Gone are the days when we would plan a week’s menus in advance. Who knows how we’ll feel by Wednesday night? Will we stop for dinner on the way home, or will it be pizza, or those tuna steaks glistening at the fish market? And as casseroles have given way to mesclun and portabellas, a pantry full of tins has been largely supplanted by a renewed respect for crisp produce and a suppler regimen inspired by what is in season in garden or farmers market. Even those who venture into the kitchen only to make a dawn cup of coffee are more likely to grind their own beans. We care more about variety, too, exploiting a larder immeasurably more exotic than that of our parents.

As our culinary refinement has evolved, appliance performance has become more of an issue. Without mega-Btu burners, the only hope for sizzle in a stir-fry is chiles. And the sleek look of professional appliances, popularized by behind-the-scenes photos of celebrity chefs, has become a combined fashion statement and declaration of prowess. One respected designer admitted to me that 80 percent of her work over the past decade has come out of her clients’ desires to have a commercial-caliber range, regardless of their cooking skills.

Kitchens need to respond to the way we live by combining appropriate equipment, workmanlike layout, and personal style. Each of the kitchens pictured on these pages manages that in a very distinct way. One is a real city slicker—small, black, and glossy. One is as country-traditional as the Victorian seaside house it serves. The last is cool and whimsical, with a mesmeric view of San Francisco framed by clouded-blue quartzite backsplashes.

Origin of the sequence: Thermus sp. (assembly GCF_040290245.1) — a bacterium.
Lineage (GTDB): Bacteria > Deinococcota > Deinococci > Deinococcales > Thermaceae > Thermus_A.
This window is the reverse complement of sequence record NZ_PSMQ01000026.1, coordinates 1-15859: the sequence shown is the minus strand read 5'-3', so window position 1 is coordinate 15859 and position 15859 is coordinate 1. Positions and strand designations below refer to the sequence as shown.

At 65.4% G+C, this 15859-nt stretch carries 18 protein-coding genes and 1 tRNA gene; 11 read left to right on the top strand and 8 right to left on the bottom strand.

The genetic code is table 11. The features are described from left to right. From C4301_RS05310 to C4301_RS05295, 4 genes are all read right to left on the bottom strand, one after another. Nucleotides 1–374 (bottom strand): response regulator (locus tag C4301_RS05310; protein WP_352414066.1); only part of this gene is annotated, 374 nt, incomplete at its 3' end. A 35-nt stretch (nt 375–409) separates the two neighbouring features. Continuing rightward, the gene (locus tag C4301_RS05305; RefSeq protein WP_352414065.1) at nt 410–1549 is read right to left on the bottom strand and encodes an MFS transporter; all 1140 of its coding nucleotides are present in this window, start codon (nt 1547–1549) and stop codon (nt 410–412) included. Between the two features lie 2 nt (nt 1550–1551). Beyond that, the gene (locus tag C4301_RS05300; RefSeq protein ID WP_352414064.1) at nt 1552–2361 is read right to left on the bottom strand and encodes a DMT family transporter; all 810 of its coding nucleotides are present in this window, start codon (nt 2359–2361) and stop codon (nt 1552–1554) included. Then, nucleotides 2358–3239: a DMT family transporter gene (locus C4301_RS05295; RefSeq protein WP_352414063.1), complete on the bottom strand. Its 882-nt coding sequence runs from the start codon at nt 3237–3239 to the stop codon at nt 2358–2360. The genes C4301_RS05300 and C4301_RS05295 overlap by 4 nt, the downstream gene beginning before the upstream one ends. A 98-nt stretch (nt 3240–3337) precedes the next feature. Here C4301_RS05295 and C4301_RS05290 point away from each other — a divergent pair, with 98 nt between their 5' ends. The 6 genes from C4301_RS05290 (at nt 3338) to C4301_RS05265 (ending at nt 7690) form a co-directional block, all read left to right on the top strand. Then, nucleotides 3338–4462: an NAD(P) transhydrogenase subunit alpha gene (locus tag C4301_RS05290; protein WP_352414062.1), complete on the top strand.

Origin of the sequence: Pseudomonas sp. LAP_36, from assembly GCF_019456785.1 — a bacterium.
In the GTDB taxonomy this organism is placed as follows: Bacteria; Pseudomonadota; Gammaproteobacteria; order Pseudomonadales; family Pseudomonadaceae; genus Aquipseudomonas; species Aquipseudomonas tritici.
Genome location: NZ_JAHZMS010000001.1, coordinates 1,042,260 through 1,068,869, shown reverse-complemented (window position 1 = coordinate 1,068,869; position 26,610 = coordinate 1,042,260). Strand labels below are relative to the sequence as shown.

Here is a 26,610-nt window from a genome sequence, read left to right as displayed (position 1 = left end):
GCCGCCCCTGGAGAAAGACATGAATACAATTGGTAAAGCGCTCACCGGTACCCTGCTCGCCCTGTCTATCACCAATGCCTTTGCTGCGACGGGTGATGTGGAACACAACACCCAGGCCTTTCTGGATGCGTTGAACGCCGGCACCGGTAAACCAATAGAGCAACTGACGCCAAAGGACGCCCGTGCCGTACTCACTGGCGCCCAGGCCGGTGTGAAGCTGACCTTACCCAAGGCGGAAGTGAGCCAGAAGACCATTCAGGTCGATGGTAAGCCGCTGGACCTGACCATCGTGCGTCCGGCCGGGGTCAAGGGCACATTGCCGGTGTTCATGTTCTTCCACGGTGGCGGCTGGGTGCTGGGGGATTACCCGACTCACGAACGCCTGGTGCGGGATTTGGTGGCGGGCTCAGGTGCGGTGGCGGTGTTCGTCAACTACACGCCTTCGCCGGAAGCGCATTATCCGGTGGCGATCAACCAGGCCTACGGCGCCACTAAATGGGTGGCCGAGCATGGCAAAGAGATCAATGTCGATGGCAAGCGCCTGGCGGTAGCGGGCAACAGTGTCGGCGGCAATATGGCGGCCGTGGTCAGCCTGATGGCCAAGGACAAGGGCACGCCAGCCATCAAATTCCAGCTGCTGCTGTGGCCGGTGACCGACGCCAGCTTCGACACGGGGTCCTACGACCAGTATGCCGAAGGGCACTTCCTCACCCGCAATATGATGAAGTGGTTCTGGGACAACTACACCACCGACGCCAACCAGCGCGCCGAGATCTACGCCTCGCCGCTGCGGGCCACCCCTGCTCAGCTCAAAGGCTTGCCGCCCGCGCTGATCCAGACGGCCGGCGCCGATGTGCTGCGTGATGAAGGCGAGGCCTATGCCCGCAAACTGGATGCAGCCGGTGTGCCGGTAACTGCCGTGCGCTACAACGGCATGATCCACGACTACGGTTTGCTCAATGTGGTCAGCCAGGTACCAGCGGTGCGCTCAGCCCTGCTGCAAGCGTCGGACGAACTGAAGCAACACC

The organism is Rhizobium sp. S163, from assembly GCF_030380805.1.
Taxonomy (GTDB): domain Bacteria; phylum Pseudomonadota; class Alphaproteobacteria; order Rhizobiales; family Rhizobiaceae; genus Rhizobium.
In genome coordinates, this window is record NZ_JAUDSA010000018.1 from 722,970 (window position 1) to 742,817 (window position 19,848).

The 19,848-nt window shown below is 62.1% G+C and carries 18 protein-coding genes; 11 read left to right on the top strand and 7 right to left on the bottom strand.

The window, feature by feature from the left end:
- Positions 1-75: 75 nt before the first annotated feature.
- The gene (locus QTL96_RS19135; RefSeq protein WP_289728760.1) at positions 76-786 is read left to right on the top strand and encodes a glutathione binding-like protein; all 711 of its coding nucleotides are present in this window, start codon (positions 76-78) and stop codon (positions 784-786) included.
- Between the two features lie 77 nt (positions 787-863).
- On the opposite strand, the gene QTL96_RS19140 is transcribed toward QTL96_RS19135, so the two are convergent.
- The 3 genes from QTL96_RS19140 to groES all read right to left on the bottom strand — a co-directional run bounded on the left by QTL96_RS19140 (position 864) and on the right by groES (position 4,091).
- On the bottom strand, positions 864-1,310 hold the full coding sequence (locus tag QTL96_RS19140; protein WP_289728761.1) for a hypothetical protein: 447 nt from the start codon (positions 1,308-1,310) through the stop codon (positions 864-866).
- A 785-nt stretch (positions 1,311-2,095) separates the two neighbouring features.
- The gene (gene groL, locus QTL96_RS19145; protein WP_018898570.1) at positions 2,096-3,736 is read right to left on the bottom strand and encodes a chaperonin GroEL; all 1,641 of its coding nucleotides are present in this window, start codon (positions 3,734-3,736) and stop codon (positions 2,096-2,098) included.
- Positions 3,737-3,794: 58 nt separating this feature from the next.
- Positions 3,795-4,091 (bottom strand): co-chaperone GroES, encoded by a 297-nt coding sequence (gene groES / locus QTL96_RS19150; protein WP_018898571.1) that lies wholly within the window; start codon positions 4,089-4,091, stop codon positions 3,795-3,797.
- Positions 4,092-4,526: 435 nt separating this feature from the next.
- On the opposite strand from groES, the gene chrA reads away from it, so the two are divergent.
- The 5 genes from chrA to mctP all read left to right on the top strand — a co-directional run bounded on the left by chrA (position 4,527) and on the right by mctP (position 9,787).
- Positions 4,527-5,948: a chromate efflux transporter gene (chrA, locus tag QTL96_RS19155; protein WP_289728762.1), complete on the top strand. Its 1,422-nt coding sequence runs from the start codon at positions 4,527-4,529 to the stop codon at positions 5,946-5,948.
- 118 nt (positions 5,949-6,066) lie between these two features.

Beneath the individual styles and varied materials and finishes, all three kitchens have fine appliances, intelligently positioned. Each perfectly suits the way its owners live and cook. Most important, the layout of each respects the cooking process, smoothing the moves. There is no need to ricochet about the room assembling a colander here, a pot holder there. Having equipment and ingredients within arm’s reach can generate an unexpected serenity; at the very least it encourages efficiency, reducing stress and bolstering confidence. And all of these kitchens are adjacent to eating or seating areas, enabling their cooks to banter with family and friends or monitor the evening news while they do everything from reheating leftovers to rustling up poached salmon with citrus, from canning peaches to assembling a croquembouche.

None of these kitchens is particularly large, yet Thanksgiving dinner for a dozen or more can readily be prepared in each. Indeed, big kitchens are deceptively difficult to plan. The late James Beard once illustrated this: Asked by restaurant consultant Michael Whiteman for help with the kitchen in his new Brooklyn house, Beard sized up the chosen room and declared it “too big.” He spun around like a top, flapping his long arms, saying, “That’s how big a kitchen’s walk-around space should be. If not, you’ll spend the rest of your life on roller skates.”

The decision to build or renovate a kitchen is, like marriage, not to be undertaken lightly. This room is certainly the most complex, and usually the most expensive, in a household, with a price tag that can compare unfavorably with a Testarossa’s. And you can’t test-drive the kitchen.

In the next five segments of this series—covering everything from bare-bones utility kitchens for the saucepan-averse to showplaces fit to welcome off-duty professional chefs—I will point out design snares and solutions. I’ll walk you through the steps of creating a livable kitchen, whether you are doing it up because you love to cook or because then you’ll have to learn to cook; because it is Action Central in a brimming family life or because you wish to woo the love of your life with eggs Benedict; because you need to cater to your caterers; or simply because a house without one has no hope of being a home.